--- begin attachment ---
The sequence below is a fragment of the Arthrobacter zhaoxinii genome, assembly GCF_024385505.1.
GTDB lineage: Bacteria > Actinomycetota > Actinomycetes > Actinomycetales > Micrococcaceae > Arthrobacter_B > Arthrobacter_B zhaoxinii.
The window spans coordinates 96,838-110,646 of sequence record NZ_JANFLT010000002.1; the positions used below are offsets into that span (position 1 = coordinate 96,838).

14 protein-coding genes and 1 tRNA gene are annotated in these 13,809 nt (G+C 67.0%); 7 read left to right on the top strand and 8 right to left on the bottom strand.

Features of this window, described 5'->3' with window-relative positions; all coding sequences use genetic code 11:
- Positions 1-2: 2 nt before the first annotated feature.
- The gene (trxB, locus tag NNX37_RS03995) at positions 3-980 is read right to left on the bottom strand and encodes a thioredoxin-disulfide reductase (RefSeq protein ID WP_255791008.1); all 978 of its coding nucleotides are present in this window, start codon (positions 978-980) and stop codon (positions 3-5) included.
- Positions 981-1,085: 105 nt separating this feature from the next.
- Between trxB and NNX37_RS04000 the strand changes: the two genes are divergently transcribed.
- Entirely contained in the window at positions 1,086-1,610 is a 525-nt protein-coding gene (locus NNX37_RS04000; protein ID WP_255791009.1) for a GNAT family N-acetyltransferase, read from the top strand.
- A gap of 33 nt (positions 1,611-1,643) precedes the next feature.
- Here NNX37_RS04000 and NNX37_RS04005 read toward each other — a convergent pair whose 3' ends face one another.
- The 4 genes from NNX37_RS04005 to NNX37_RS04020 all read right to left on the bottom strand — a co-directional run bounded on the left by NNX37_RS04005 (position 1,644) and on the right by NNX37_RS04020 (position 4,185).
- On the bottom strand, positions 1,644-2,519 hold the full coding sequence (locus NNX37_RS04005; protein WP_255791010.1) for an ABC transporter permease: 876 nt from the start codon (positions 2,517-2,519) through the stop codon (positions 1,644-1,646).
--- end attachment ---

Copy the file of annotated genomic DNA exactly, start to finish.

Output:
The sequence below is a fragment of the Arthrobacter zhaoxinii genome, assembly GCF_024385505.1.
GTDB lineage: Bacteria > Actinomycetota > Actinomycetes > Actinomycetales > Micrococcaceae > Arthrobacter_B > Arthrobacter_B zhaoxinii.
The window spans coordinates 96,838-110,646 of sequence record NZ_JANFLT010000002.1; the positions used below are offsets into that span (position 1 = coordinate 96,838).

14 protein-coding genes and 1 tRNA gene are annotated in these 13,809 nt (G+C 67.0%); 7 read left to right on the top strand and 8 right to left on the bottom strand.

Features of this window, described 5'->3' with window-relative positions; all coding sequences use genetic code 11:
- Positions 1-2: 2 nt before the first annotated feature.
- The gene (trxB, locus tag NNX37_RS03995) at positions 3-980 is read right to left on the bottom strand and encodes a thioredoxin-disulfide reductase (RefSeq protein ID WP_255791008.1); all 978 of its coding nucleotides are present in this window, start codon (positions 978-980) and stop codon (positions 3-5) included.
- Positions 981-1,085: 105 nt separating this feature from the next.
- Between trxB and NNX37_RS04000 the strand changes: the two genes are divergently transcribed.
- Entirely contained in the window at positions 1,086-1,610 is a 525-nt protein-coding gene (locus NNX37_RS04000; protein ID WP_255791009.1) for a GNAT family N-acetyltransferase, read from the top strand.
- A gap of 33 nt (positions 1,611-1,643) precedes the next feature.
- Here NNX37_RS04000 and NNX37_RS04005 read toward each other — a convergent pair whose 3' ends face one another.
- The 4 genes from NNX37_RS04005 to NNX37_RS04020 all read right to left on the bottom strand — a co-directional run bounded on the left by NNX37_RS04005 (position 1,644) and on the right by NNX37_RS04020 (position 4,185).
- On the bottom strand, positions 1,644-2,519 hold the full coding sequence (locus NNX37_RS04005; protein WP_255791010.1) for an ABC transporter permease: 876 nt from the start codon (positions 2,517-2,519) through the stop codon (positions 1,644-1,646).